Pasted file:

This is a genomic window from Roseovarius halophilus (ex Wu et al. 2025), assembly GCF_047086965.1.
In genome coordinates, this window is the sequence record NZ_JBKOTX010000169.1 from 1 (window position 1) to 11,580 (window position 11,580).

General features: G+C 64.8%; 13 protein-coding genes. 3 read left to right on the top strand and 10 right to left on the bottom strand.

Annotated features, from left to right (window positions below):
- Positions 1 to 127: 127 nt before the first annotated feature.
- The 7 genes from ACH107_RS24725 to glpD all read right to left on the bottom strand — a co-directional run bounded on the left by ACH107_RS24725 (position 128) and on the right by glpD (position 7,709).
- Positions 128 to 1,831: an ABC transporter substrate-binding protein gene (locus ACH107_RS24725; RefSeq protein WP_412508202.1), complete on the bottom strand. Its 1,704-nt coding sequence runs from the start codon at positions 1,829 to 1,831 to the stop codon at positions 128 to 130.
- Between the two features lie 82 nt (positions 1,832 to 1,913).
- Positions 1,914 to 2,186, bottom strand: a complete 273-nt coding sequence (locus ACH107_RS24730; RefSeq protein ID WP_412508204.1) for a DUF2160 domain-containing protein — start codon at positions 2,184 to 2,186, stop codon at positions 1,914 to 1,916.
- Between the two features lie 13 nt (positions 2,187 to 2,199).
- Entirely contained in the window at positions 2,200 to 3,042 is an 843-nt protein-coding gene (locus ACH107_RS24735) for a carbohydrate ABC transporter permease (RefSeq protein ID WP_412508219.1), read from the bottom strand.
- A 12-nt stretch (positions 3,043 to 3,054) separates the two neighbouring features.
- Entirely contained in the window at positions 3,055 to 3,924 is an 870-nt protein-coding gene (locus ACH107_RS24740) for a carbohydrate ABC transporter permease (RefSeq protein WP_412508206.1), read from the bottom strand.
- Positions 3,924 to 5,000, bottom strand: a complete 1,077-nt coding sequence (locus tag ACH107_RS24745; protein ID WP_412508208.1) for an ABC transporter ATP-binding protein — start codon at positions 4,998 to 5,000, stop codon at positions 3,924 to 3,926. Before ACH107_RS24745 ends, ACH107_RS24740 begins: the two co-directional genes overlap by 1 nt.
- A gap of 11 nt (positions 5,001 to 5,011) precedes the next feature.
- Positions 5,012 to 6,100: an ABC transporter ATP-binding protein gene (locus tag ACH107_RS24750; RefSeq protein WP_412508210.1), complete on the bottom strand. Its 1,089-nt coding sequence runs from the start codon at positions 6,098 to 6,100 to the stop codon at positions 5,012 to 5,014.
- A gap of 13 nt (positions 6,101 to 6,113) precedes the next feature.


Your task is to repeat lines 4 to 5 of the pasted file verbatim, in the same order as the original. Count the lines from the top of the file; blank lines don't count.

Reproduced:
Annotated features, from left to right (window positions below):
- Positions 1 to 127: 127 nt before the first annotated feature.